WhatsApp is now free for all to use. The co-founder of this app announced it today during his rare appearance at the DLD conference in Germany.
Currently, the mobile app has 990 million users. With this number, it’s just a few days away from reaching a billion of active users. Although Jan Klum, the co-founder of WhatsApp, wanted to have 10 million more users before he appeared at the conference, he certainly can’t have everything.
The company confirmed that the app’s numbers of users are growing by one million users a day.
Since it’ll be totally free, the 99 cent subscription fee will be gone. The company hasn’t made much money from its subscription fees anyway. The fees were only used to cover the costs of operating the app. In 2014, Facebook bought the app for $19 billion, which is said to be 950 times its revenue in 2013.
The fee was only applicable to a handful of countries, such as the US and the UK, where most of the residents had credit cards or were more likely to pay for some things through their mobile phones.
In the Netherlands, the app’s fee was dropped because half of the country doesn’t use mobile payments, even though the people here were using the app. In a blog post,
“That’s why we’re happy to announce that WhatsApp will no longer charge subscription fees. For many years, we’ve asked some people to pay a fee for using WhatsApp after their first year. As we’ve grown, we’ve found that this approach hasn’t worked well. Many WhatsApp users don’t have a debit or credit card number and they worried they’d lose access to their friends and family after their first year. So over the next several weeks, we’ll remove fees from the different versions of our app and WhatsApp will no longer charge you for our service.”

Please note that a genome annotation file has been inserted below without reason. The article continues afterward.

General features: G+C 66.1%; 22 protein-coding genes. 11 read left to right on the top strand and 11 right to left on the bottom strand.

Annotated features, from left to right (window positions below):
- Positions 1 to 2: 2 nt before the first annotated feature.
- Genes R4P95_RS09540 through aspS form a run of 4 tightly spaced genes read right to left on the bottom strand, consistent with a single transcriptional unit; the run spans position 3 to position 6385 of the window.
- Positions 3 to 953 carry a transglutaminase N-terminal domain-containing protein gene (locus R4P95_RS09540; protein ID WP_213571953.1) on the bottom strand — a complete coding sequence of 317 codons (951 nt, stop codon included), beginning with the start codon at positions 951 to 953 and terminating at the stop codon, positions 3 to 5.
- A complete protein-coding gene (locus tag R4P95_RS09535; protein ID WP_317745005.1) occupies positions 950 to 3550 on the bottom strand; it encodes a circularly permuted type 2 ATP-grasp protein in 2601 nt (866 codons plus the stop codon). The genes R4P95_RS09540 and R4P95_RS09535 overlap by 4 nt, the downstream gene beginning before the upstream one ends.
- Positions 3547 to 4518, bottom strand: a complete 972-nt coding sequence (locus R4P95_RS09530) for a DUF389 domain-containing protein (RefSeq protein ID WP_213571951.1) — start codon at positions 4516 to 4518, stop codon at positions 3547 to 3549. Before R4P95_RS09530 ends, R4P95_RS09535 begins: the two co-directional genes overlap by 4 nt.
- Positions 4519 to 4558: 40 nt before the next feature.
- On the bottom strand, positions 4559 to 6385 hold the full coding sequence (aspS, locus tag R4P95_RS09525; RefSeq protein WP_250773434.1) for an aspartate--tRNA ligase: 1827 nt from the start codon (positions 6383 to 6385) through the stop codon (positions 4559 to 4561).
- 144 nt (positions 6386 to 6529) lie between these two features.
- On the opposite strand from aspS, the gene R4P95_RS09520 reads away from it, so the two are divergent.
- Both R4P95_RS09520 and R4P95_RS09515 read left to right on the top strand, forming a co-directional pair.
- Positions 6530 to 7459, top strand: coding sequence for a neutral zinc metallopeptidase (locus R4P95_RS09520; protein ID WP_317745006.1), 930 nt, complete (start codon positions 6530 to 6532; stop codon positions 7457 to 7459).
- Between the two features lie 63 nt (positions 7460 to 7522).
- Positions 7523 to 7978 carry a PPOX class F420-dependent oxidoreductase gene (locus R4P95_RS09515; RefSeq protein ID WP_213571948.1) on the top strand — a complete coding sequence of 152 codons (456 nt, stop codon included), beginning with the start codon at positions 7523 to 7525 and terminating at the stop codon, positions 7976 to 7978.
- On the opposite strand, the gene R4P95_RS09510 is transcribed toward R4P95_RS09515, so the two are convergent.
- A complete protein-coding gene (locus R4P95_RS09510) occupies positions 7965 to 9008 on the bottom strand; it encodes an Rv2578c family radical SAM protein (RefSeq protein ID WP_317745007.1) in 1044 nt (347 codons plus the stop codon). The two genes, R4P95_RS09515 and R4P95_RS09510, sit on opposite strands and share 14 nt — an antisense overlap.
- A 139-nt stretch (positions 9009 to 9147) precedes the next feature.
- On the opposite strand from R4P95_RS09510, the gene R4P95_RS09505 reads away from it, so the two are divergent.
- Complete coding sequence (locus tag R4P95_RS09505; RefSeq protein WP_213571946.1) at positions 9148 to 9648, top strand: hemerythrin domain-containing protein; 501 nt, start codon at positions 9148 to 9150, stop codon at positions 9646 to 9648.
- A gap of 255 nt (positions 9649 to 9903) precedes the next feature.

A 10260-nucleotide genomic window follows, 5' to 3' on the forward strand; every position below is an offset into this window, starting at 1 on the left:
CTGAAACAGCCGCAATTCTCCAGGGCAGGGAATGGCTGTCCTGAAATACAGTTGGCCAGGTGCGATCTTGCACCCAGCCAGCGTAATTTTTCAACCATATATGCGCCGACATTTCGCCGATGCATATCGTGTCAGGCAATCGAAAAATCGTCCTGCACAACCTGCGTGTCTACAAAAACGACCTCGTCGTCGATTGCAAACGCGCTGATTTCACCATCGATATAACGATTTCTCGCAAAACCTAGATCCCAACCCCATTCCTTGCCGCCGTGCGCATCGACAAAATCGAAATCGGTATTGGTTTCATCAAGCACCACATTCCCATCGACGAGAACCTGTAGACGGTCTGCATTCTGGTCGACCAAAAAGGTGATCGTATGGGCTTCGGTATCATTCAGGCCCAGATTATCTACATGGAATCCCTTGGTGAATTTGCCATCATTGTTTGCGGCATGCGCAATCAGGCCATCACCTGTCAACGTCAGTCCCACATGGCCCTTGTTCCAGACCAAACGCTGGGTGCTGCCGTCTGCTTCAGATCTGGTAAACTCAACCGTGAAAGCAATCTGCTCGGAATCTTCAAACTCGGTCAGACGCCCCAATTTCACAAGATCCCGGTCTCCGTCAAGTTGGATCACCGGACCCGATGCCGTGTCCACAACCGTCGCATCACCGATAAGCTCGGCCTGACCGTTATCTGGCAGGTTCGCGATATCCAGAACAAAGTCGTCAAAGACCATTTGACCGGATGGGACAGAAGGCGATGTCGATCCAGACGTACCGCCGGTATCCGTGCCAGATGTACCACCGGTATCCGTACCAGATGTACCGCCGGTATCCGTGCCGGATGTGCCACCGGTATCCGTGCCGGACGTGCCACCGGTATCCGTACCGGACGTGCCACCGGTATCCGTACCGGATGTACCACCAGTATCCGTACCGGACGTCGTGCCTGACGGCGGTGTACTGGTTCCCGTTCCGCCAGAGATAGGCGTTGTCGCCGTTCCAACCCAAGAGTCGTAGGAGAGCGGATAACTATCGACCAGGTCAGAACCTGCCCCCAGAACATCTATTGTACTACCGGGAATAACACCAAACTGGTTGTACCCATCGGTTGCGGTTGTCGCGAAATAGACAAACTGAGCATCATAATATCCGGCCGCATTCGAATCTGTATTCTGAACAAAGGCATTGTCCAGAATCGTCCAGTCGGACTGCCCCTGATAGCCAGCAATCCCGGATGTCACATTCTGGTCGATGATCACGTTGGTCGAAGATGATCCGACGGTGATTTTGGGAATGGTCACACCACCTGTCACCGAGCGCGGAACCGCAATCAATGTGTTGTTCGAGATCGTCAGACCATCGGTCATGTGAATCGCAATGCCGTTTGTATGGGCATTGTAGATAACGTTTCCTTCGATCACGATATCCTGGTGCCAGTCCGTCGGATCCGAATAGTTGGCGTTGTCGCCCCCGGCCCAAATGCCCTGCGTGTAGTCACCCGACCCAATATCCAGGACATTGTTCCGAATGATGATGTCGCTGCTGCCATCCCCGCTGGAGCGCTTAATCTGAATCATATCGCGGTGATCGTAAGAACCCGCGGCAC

Thanks to Facebook, the company can now afford to let go of its subscription fee. When the app was acquired by Mark Zuckerberg’s company, WhatsApp had to justify its price tag by making more money. It needed to focus on growing its number of users. During the deal talks, Mark told the app’s founders that he would give them the freedom to concentrate on improving user growth for the first two years under his company.
Two years after, the app is about to hit a billion of users. Even though the app will drop its subscription fee, it will start inviting businesses to its network and may find new ways to charge them.
With its growing user base, WhatsApp is bombarded with email inquiries from businesses wanting to know how they could access the network. Unfortunately, the company just ignored those emails. Some businesses tried to set up a shop on the app. For example, you can book a table at a certain restaurant by texting it on WhatsApp. Unfortunately, WhatsApp doesn’t have analytics and bots, which have become a fast tool for many businesses.
But don’t expect to see marketing-focused features, just like on Kik, as WhatsApp founders hate advertising.